Legal & EthicsPractice MattersProfessional DevelopmentWorkplace Management

Before blowing the whistle, learn to protect yourself


Most of us expect healthcare and academic institutions to uphold the highest ethical standards and to meet their moral obligations to patients, staff, students, and the community at large. Unfortunately, our expectations are at odds with reality.

Not only do nurses suffer abuse and harassment in the workplace, but according to recent research, the rate of such misconduct is increasing. Plus, most nurses work in institutions that don’t have safe, secure avenues for reporting serious misconduct without fear of reprisal. And, as you probably know, our profession has a long history of underreporting through existing avenues.

Consequences of acting ethically
When nurses report wrongdoing through the proper administrative channels, they may pay a heavy price. Whistleblowers may be harassed, demoted, or forced to leave the organization. They also may suffer personal and professional isolation.

The nursing staff may become divided, and professional reputations may be damaged. Healthcare delivery and patient outcomes may also suffer.

Still, a nurse who witnesses such misconduct has an ethical, and often a legal, obligation, to take action to prevent future episodes.

How to protect yourself

These recommendations are intended to protect nurse whistleblowers from reprisal:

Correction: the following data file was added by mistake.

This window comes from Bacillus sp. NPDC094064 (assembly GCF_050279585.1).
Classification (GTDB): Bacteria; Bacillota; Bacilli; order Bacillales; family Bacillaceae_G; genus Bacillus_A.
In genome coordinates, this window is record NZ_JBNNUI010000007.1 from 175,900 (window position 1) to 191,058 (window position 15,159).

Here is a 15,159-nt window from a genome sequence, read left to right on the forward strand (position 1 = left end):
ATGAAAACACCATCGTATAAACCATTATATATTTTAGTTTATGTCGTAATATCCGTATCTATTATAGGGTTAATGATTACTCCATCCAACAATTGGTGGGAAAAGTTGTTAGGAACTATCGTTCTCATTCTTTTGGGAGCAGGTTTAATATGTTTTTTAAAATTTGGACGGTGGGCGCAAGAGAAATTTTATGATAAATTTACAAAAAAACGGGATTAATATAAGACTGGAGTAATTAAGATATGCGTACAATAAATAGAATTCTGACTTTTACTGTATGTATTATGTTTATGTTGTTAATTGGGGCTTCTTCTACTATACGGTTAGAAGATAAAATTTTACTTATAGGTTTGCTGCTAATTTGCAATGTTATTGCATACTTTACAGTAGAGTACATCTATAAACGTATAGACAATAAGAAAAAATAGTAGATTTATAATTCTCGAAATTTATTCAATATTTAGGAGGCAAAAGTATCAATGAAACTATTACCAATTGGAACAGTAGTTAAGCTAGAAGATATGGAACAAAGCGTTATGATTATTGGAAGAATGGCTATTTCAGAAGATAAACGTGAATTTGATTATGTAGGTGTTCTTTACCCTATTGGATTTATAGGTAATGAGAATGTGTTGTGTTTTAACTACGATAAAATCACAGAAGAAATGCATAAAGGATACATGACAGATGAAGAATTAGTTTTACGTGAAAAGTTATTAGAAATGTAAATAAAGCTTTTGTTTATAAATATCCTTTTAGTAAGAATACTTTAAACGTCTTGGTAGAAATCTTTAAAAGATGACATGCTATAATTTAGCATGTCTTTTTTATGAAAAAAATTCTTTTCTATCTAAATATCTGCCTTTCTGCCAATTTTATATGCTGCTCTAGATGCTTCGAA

• Seek legal advice.
• Educate yourself on federal and state whistleblower protection laws. These laws prevent employers from taking retaliatory actions against nurses, such as suspension, demotion, harassment, and discharge, for reporting wrongdoing in the workplace.
• Contact your state nurses association for answers and clarifications.
• Create a paper trail. Document episodes of abuse, including dates, times, and outcomes. Make copies of all documentation and keep them in a secure location.
• When reporting wrongdoing, stick to the facts and follow your organization’s chain of command.
• Reach out for help. As appropriate, contact professional nursing organizations, your state attorney general, the Department of Defense Inspector General, Congress, and other organizations and agencies.
• Send all documentation to outside agencies by certified mail so you can verify receipt of the materials.
• Be professional when dealing with your organization’s administration and outside agencies.

Taking political action
As a profession, nursing must ensure that members of Congress are aware of the severity of the problem of workplace abuse and that they support legislation to address this issue. In particular, we need to improve and support legislation offering whistleblower protections, such as the Paul Revere Freedom to Warn Act, which was introduced in the House of Representatives in 2006. Its purpose is to provide greater protection for federal employees and members of the uniformed services

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